Sola Scriptura Secularism and Hobby Lobby

On this page on Tuesday, Hadley Arkes raised a very important concern about the way in which the beliefs embraced by the plaintiffs in the Hobby Lobby case, the Green Family, were portrayed by the Court:

In the style of old, “religion” was reduced simply to claims of “belief” held “sincerely.” The Greens professed to “believe” that human life begins at conception. That is an anchoring proposition in the textbooks on embryology, but it was reduced here to a mere “belief” – as indeed religion itself was reduced to mere “belief,” without a ground of reason.

Hadley’s observation is clearly correct. But it is not unique to this opinion. It is largely the way legal scholars and academic elites often characterize religious beliefs that seem to pose a threat to the dominant liberal account of the good life. Rather than portraying the religious belief as an intellectually serious rival to the liberal account of the subject that is in dispute, the religious belief is presented as an entirely different subject.

The reason for this, it seems to me, is that these critics of religion mistakenly think of all religious beliefs as merely the deliverances of what has historically been called special revelation, which may be accessed by the believer through Scripture (e.g., the Bible, Qu’ran) and/or ecclesial authority.

So for the typical secular academic, a Catholic’s belief in the full personhood of the embryo (with which the Protestant Green Family is in agreement) is no different than his belief in the doctrine of transubstantiation. Thus, for the secularist, just as the Catholic account of the consecrated bread and wine adds a religious something not found in the purely scientific account of the bread and wine, the Catholic view of the embryo adds a religious something to a purely secular account of nascent life.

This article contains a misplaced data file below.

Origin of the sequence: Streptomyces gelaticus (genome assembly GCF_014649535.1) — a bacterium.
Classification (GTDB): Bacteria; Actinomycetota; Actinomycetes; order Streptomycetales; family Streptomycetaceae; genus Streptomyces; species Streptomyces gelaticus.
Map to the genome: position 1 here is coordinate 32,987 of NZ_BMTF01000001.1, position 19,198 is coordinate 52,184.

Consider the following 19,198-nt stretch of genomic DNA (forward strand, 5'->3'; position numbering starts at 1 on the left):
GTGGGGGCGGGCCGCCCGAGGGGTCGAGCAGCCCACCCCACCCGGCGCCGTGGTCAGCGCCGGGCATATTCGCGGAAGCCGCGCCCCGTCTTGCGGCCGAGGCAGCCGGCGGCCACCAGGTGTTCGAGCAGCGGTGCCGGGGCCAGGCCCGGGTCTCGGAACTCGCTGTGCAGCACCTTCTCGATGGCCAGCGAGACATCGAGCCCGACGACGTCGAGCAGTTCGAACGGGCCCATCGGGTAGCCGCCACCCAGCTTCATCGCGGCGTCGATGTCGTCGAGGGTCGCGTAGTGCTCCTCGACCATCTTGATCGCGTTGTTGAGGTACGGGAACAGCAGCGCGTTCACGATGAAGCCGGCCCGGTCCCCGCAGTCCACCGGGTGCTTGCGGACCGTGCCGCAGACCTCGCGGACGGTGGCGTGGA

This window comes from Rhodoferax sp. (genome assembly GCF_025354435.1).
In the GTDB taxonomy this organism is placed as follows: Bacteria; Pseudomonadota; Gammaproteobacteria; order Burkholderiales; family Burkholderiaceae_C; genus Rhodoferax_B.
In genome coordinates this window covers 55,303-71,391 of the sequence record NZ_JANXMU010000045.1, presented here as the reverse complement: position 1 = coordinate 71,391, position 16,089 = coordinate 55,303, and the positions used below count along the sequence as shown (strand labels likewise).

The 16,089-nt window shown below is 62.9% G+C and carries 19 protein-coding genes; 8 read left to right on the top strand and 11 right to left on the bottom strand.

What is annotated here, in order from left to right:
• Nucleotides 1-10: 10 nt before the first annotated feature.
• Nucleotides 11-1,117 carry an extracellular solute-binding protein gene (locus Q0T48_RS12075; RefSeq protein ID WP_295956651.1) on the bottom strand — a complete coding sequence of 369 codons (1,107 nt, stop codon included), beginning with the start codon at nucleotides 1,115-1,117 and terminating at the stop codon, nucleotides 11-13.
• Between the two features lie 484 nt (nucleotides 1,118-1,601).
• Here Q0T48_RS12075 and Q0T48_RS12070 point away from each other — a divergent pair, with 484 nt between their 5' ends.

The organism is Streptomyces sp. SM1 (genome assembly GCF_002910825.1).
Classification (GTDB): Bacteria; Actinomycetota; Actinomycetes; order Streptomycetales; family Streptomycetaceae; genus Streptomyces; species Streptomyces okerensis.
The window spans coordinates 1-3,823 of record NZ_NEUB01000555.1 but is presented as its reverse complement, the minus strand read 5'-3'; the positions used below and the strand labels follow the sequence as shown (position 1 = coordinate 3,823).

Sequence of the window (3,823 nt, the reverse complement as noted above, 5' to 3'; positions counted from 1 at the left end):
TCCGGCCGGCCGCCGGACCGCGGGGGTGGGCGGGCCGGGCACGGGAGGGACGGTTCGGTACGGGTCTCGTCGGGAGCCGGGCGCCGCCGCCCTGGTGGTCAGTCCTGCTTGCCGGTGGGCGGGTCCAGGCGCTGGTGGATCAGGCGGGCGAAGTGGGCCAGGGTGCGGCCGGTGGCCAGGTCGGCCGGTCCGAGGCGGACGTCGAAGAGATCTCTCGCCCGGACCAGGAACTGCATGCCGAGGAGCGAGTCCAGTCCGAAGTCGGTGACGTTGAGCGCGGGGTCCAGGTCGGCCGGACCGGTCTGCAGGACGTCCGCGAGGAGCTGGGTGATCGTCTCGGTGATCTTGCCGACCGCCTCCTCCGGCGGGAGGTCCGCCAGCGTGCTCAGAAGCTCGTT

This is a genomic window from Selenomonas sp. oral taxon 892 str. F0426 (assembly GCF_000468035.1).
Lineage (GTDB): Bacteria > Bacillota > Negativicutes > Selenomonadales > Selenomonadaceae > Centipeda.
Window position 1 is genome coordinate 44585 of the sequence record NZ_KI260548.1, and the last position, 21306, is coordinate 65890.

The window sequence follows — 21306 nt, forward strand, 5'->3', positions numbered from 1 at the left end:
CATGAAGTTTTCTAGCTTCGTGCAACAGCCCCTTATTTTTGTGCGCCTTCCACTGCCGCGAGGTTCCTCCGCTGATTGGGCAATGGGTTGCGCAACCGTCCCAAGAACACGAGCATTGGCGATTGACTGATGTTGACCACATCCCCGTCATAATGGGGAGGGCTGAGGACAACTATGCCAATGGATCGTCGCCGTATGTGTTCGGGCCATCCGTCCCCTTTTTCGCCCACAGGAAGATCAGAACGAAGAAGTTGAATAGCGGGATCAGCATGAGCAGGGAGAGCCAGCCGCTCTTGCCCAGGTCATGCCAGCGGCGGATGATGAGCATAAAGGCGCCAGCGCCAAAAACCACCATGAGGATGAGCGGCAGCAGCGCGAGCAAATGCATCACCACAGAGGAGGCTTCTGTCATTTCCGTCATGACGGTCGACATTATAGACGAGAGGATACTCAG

By employing this sleight of hand, the secularist is able to beg the question as to the issue in dispute by making it seem as if it is really a matter of two allegedly incommensurable subjects – faith and reason – rather than a matter of two contrary answers to the same question: is the embryo one of us?

A philosophical analysis of an empirical reality

As Hadley rightly notes, the deliverances of embryology are immensely helpful here. But for the more sophisticated secularist – one who denies the embryo’s personhood but not its humanity – the pro-life advocate must employ the resources of philosophy, since it is those resources that the sophisticated secularist employs to make his case as well.

The secular critic argues that what makes any being a moral subject is its present capacity to engage in certain acts we typically attribute to persons, e.g., the ability to communicate, have a self concept, etc. Thus, for the secular critic, an embryo is not a moral subject, i.e., a person.

Although the prolife advocate does not dispute that persons may do these things, he disagrees that the doing of them is what makes a human being a person. Rather, personal acts are perfections of the sort of thing an embryo is, a being with a personal nature. This is why a blind, unconscious, or developmentally disabled man is still a man. Our judgment as to what he lacks implies that we know what he is. Thus, for the prolife advocate, the embryo is one of us because of what it is, not what it does.

But this means that the position of the Green Family – that the human embryo from its very beginning is truly one of us – is not an answer resulting merely from ecclesial edict or scriptural exegesis, even though it is an answer tightly tethered to these other resources. Rather, it is the result of the same sort of reasoning engaged in by the secular critic of religion: philosophical analysis of an empirical reality.

Thus, the Green Family’s belief is no more or less “religious” than the secularist’s. For each is offering an answer to the same question, albeit within the confines of contrary traditions of philosophical reflection.

In that case, certain critics of the Court’s Hobby Lobby opinion – those who portray it as a victory of faith over reason – are either ignorant of the nature of the dispute or, they know if they are honest about its nature, it will not advance their political agenda.

If it is the former, then there is hope for mutual understanding and serious but respectful public argument. If it is the latter (and I fear this is the case), then we are dealing with adversaries who not only reject faith, but reason as well. Adiuva nos Domine Deus

Francis J. Beckwith is Professor of Philosophy & Church-State Studies, Baylor University, and 2016-17 Visiting Professor of Conservative Thought and Policy at the University of Colorado, Boulder. Among his many books is Taking Rites Seriously: Law, Politics, and the Reasonableness of Faith (Cambridge University Press, 2015).